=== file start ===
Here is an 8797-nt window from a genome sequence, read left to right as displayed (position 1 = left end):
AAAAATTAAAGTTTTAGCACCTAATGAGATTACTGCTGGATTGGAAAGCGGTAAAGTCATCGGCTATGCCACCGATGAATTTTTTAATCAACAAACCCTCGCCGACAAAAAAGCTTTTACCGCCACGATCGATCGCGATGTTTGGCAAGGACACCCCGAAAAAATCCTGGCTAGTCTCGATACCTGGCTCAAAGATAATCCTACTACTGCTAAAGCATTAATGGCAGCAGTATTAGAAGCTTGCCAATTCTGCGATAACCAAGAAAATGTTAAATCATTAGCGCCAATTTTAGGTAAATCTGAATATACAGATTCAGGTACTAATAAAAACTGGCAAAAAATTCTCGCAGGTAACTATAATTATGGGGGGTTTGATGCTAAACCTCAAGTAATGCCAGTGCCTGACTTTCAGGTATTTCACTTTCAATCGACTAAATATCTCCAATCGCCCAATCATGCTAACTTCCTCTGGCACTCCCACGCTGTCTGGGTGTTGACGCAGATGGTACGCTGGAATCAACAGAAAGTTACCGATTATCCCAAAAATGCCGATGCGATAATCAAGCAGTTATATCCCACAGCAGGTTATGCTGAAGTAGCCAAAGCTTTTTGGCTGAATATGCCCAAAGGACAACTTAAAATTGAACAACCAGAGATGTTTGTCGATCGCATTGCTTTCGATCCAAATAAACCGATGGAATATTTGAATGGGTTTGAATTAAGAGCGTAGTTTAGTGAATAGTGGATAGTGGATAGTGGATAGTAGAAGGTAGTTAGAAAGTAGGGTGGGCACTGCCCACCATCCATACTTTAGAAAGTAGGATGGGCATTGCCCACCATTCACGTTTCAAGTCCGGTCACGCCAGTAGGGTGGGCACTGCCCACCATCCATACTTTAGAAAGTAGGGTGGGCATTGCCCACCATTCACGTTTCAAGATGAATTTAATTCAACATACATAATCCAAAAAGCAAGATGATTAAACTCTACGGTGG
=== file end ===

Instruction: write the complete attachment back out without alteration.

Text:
Here is an 8797-nt window from a genome sequence, read left to right as displayed (position 1 = left end):
AAAAATTAAAGTTTTAGCACCTAATGAGATTACTGCTGGATTGGAAAGCGGTAAAGTCATCGGCTATGCCACCGATGAATTTTTTAATCAACAAACCCTCGCCGACAAAAAAGCTTTTACCGCCACGATCGATCGCGATGTTTGGCAAGGACACCCCGAAAAAATCCTGGCTAGTCTCGATACCTGGCTCAAAGATAATCCTACTACTGCTAAAGCATTAATGGCAGCAGTATTAGAAGCTTGCCAATTCTGCGATAACCAAGAAAATGTTAAATCATTAGCGCCAATTTTAGGTAAATCTGAATATACAGATTCAGGTACTAATAAAAACTGGCAAAAAATTCTCGCAGGTAACTATAATTATGGGGGGTTTGATGCTAAACCTCAAGTAATGCCAGTGCCTGACTTTCAGGTATTTCACTTTCAATCGACTAAATATCTCCAATCGCCCAATCATGCTAACTTCCTCTGGCACTCCCACGCTGTCTGGGTGTTGACGCAGATGGTACGCTGGAATCAACAGAAAGTTACCGATTATCCCAAAAATGCCGATGCGATAATCAAGCAGTTATATCCCACAGCAGGTTATGCTGAAGTAGCCAAAGCTTTTTGGCTGAATATGCCCAAAGGACAACTTAAAATTGAACAACCAGAGATGTTTGTCGATCGCATTGCTTTCGATCCAAATAAACCGATGGAATATTTGAATGGGTTTGAATTAAGAGCGTAGTTTAGTGAATAGTGGATAGTGGATAGTGGATAGTAGAAGGTAGTTAGAAAGTAGGGTGGGCACTGCCCACCATCCATACTTTAGAAAGTAGGATGGGCATTGCCCACCATTCACGTTTCAAGTCCGGTCACGCCAGTAGGGTGGGCACTGCCCACCATCCATACTTTAGAAAGTAGGGTGGGCATTGCCCACCATTCACGTTTCAAGATGAATTTAATTCAACATACATAATCCAAAAAGCAAGATGATTAAACTCTACGGTGG